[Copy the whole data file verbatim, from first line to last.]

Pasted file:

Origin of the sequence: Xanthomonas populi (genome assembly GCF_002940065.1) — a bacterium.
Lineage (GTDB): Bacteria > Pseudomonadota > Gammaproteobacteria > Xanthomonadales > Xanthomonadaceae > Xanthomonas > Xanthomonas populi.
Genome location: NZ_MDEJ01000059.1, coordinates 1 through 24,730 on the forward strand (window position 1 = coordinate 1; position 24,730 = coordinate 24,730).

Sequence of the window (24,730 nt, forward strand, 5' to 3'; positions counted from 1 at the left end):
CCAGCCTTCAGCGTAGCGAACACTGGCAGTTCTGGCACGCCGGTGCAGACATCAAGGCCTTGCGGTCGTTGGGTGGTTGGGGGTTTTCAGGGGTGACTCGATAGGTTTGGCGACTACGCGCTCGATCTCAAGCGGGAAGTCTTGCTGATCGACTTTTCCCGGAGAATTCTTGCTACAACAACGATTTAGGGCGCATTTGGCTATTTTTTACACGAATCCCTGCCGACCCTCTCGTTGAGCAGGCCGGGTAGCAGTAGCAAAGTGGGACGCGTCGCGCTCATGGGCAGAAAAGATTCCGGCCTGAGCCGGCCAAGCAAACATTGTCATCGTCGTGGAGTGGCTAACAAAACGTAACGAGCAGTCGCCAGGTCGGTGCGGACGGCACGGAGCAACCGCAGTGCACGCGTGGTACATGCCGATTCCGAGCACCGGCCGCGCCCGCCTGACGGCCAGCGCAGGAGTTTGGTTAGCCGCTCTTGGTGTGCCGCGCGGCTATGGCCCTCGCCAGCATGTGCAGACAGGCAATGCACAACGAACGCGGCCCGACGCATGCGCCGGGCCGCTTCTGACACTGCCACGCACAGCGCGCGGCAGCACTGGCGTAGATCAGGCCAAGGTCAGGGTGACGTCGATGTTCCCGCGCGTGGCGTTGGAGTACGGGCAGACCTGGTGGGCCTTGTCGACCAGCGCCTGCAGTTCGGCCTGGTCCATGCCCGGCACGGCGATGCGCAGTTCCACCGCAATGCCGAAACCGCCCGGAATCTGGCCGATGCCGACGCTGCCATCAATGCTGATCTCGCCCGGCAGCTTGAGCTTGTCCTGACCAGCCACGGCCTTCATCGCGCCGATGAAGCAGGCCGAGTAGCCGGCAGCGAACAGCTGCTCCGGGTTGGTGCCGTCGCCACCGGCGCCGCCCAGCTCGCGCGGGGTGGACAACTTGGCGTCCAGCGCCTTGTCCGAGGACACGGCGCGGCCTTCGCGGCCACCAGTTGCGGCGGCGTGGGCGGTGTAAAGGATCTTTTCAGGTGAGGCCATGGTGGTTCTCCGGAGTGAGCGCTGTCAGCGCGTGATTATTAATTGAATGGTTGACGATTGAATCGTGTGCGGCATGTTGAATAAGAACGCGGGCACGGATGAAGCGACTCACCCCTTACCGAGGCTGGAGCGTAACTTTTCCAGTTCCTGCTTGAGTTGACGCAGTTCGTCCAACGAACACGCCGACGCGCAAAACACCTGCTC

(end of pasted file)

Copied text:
Origin of the sequence: Xanthomonas populi (genome assembly GCF_002940065.1) — a bacterium.
Lineage (GTDB): Bacteria > Pseudomonadota > Gammaproteobacteria > Xanthomonadales > Xanthomonadaceae > Xanthomonas > Xanthomonas populi.
Genome location: NZ_MDEJ01000059.1, coordinates 1 through 24,730 on the forward strand (window position 1 = coordinate 1; position 24,730 = coordinate 24,730).

Sequence of the window (24,730 nt, forward strand, 5' to 3'; positions counted from 1 at the left end):
CCAGCCTTCAGCGTAGCGAACACTGGCAGTTCTGGCACGCCGGTGCAGACATCAAGGCCTTGCGGTCGTTGGGTGGTTGGGGGTTTTCAGGGGTGACTCGATAGGTTTGGCGACTACGCGCTCGATCTCAAGCGGGAAGTCTTGCTGATCGACTTTTCCCGGAGAATTCTTGCTACAACAACGATTTAGGGCGCATTTGGCTATTTTTTACACGAATCCCTGCCGACCCTCTCGTTGAGCAGGCCGGGTAGCAGTAGCAAAGTGGGACGCGTCGCGCTCATGGGCAGAAAAGATTCCGGCCTGAGCCGGCCAAGCAAACATTGTCATCGTCGTGGAGTGGCTAACAAAACGTAACGAGCAGTCGCCAGGTCGGTGCGGACGGCACGGAGCAACCGCAGTGCACGCGTGGTACATGCCGATTCCGAGCACCGGCCGCGCCCGCCTGACGGCCAGCGCAGGAGTTTGGTTAGCCGCTCTTGGTGTGCCGCGCGGCTATGGCCCTCGCCAGCATGTGCAGACAGGCAATGCACAACGAACGCGGCCCGACGCATGCGCCGGGCCGCTTCTGACACTGCCACGCACAGCGCGCGGCAGCACTGGCGTAGATCAGGCCAAGGTCAGGGTGACGTCGATGTTCCCGCGCGTGGCGTTGGAGTACGGGCAGACCTGGTGGGCCTTGTCGACCAGCGCCTGCAGTTCGGCCTGGTCCATGCCCGGCACGGCGATGCGCAGTTCCACCGCAATGCCGAAACCGCCCGGAATCTGGCCGATGCCGACGCTGCCATCAATGCTGATCTCGCCCGGCAGCTTGAGCTTGTCCTGACCAGCCACGGCCTTCATCGCGCCGATGAAGCAGGCCGAGTAGCCGGCAGCGAACAGCTGCTCCGGGTTGGTGCCGTCGCCACCGGCGCCGCCCAGCTCGCGCGGGGTGGACAACTTGGCGTCCAGCGCCTTGTCCGAGGACACGGCGCGGCCTTCGCGGCCACCAGTTGCGGCGGCGTGGGCGGTGTAAAGGATCTTTTCAGGTGAGGCCATGGTGGTTCTCCGGAGTGAGCGCTGTCAGCGCGTGATTATTAATTGAATGGTTGACGATTGAATCGTGTGCGGCATGTTGAATAAGAACGCGGGCACGGATGAAGCGACTCACCCCTTACCGAGGCTGGAGCGTAACTTTTCCAGTTCCTGCTTGAGTTGACGCAGTTCGTCCAACGAACACGCCGACGCGCAAAACACCTGCTC